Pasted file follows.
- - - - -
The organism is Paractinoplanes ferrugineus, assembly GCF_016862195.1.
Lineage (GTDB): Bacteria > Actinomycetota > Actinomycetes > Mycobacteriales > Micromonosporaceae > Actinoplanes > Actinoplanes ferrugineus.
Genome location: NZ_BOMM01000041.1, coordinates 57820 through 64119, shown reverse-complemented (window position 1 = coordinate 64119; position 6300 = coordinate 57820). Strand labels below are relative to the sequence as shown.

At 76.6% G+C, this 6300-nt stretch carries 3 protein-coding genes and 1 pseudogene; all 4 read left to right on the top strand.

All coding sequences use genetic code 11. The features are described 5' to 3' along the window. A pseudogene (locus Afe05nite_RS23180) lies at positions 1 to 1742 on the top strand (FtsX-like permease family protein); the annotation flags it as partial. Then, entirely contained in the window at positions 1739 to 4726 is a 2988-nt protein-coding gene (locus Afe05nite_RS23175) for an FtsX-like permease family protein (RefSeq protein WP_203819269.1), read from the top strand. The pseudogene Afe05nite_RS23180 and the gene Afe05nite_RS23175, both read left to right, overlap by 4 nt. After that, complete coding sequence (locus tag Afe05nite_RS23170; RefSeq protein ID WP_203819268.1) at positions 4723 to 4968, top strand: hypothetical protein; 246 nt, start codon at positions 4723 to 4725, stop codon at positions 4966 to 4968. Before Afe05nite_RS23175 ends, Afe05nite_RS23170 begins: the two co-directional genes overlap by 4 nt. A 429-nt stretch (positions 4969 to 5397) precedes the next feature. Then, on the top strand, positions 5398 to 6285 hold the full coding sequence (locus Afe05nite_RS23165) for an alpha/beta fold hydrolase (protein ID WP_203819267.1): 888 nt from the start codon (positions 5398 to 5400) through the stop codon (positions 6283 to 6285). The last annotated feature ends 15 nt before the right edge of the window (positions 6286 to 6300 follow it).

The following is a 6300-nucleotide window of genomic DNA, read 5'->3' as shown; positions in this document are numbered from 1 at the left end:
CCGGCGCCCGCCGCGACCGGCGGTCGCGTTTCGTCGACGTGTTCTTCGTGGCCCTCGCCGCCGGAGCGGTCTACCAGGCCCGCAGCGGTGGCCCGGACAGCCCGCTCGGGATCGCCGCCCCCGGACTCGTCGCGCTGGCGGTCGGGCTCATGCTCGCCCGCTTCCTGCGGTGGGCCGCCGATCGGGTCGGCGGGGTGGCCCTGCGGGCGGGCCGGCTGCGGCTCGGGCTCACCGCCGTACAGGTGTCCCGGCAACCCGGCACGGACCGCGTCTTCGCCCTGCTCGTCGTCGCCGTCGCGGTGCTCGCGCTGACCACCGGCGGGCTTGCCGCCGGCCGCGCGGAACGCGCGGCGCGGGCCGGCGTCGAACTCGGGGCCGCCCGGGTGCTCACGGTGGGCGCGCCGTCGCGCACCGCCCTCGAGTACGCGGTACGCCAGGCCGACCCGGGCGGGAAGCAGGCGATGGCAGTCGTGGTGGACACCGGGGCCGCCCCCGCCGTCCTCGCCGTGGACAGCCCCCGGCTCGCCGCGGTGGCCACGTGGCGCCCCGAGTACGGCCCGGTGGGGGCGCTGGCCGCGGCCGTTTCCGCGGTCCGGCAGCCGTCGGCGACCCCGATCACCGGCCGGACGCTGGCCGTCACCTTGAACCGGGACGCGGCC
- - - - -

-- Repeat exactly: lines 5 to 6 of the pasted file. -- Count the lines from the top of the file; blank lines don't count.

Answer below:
All coding sequences use genetic code 11. The features are described 5' to 3' along the window. A pseudogene (locus Afe05nite_RS23180) lies at positions 1 to 1742 on the top strand (FtsX-like permease family protein); the annotation flags it as partial. Then, entirely contained in the window at positions 1739 to 4726 is a 2988-nt protein-coding gene (locus Afe05nite_RS23175) for an FtsX-like permease family protein (RefSeq protein WP_203819269.1), read from the top strand. The pseudogene Afe05nite_RS23180 and the gene Afe05nite_RS23175, both read left to right, overlap by 4 nt. After that, complete coding sequence (locus tag Afe05nite_RS23170; RefSeq protein ID WP_203819268.1) at positions 4723 to 4968, top strand: hypothetical protein; 246 nt, start codon at positions 4723 to 4725, stop codon at positions 4966 to 4968. Before Afe05nite_RS23175 ends, Afe05nite_RS23170 begins: the two co-directional genes overlap by 4 nt. A 429-nt stretch (positions 4969 to 5397) precedes the next feature. Then, on the top strand, positions 5398 to 6285 hold the full coding sequence (locus Afe05nite_RS23165) for an alpha/beta fold hydrolase (protein ID WP_203819267.1): 888 nt from the start codon (positions 5398 to 5400) through the stop codon (positions 6283 to 6285). The last annotated feature ends 15 nt before the right edge of the window (positions 6286 to 6300 follow it).

The following is a 6300-nucleotide window of genomic DNA, read 5'->3' as shown; positions in this document are numbered from 1 at the left end: